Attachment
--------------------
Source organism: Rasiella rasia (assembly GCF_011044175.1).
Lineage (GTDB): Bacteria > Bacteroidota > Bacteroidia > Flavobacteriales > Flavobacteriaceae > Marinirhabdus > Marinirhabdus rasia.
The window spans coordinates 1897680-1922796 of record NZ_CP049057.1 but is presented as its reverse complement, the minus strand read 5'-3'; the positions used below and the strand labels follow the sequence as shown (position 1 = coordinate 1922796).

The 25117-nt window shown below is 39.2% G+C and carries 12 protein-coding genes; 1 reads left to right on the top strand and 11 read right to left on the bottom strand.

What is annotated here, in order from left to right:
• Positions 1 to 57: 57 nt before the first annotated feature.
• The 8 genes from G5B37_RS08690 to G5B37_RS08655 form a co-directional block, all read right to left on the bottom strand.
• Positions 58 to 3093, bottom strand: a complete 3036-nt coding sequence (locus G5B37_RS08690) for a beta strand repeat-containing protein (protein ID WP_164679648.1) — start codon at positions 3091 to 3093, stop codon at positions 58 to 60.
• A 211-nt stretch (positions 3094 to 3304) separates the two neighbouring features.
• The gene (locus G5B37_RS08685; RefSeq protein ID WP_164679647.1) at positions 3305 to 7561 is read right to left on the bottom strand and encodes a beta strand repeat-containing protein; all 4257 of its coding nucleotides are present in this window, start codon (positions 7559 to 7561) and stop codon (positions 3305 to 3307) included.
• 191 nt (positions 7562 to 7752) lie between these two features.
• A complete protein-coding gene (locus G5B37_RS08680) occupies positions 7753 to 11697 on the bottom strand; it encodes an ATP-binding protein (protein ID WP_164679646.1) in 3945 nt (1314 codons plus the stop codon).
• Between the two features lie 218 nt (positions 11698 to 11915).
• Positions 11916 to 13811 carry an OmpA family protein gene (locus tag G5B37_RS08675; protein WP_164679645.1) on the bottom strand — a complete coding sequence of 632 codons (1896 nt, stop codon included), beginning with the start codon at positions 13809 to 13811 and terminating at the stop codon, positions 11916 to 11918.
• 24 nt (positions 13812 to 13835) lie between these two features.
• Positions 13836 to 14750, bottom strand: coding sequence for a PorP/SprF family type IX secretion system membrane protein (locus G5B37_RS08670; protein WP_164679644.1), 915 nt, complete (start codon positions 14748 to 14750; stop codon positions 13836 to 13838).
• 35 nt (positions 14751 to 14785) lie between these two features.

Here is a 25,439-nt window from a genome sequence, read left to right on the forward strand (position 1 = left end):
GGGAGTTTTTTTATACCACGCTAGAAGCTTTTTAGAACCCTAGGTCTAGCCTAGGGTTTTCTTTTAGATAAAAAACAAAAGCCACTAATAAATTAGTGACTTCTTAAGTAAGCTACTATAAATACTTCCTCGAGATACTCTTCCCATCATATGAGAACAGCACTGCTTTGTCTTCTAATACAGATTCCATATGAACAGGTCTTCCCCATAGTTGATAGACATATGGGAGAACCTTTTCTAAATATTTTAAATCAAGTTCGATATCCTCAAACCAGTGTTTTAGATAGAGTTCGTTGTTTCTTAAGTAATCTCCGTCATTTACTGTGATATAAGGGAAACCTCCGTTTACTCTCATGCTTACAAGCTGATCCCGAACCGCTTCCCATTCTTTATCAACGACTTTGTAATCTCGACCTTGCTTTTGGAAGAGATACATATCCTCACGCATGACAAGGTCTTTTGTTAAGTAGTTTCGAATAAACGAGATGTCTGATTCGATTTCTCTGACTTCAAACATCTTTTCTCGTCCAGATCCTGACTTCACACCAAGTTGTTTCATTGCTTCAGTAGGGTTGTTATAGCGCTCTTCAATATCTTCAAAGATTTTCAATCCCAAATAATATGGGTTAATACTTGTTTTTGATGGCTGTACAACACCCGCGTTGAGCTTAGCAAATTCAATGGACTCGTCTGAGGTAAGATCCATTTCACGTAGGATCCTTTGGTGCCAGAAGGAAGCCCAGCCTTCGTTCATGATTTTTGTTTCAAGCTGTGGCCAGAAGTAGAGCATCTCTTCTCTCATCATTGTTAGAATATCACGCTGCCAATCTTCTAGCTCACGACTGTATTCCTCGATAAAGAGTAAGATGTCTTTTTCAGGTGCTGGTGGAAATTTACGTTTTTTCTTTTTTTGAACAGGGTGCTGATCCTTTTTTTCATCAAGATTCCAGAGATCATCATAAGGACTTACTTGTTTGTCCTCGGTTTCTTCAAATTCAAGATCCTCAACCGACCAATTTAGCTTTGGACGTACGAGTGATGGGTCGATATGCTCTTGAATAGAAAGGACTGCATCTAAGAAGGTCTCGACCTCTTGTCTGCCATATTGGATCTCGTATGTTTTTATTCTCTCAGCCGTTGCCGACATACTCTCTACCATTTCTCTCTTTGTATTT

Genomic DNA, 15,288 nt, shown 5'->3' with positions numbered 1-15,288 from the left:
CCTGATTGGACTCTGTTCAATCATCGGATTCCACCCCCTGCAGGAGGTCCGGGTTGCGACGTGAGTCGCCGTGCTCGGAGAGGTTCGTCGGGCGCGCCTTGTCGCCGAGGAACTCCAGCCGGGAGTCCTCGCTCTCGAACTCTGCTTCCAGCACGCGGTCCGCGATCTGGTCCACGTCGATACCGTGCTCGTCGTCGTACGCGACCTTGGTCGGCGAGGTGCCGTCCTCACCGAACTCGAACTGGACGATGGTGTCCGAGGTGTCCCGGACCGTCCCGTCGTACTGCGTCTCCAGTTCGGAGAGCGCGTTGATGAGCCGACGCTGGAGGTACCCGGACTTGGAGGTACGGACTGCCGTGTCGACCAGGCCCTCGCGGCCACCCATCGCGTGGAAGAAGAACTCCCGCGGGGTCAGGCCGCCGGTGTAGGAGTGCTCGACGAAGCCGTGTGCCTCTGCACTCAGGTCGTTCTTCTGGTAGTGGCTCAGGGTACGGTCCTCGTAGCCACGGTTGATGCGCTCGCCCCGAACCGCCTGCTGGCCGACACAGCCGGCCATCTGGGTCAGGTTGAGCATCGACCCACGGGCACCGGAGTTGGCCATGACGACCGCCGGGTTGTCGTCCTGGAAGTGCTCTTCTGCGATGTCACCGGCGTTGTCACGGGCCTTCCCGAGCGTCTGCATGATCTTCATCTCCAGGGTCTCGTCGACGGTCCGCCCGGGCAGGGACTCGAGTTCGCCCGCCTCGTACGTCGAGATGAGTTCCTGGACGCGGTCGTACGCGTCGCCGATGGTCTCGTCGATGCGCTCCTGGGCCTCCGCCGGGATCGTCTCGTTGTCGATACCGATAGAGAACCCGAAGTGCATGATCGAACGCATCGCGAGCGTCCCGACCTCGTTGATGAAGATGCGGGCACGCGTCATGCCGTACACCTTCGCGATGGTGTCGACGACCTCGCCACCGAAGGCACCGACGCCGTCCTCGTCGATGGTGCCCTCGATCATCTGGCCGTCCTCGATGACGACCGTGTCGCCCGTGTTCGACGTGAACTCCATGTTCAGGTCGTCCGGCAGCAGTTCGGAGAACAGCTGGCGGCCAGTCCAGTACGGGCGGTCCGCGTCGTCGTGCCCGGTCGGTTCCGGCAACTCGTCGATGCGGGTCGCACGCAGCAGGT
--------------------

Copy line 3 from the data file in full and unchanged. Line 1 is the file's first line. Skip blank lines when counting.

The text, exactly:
The window spans coordinates 1897680-1922796 of record NZ_CP049057.1 but is presented as its reverse complement, the minus strand read 5'-3'; the positions used below and the strand labels follow the sequence as shown (position 1 = coordinate 1922796).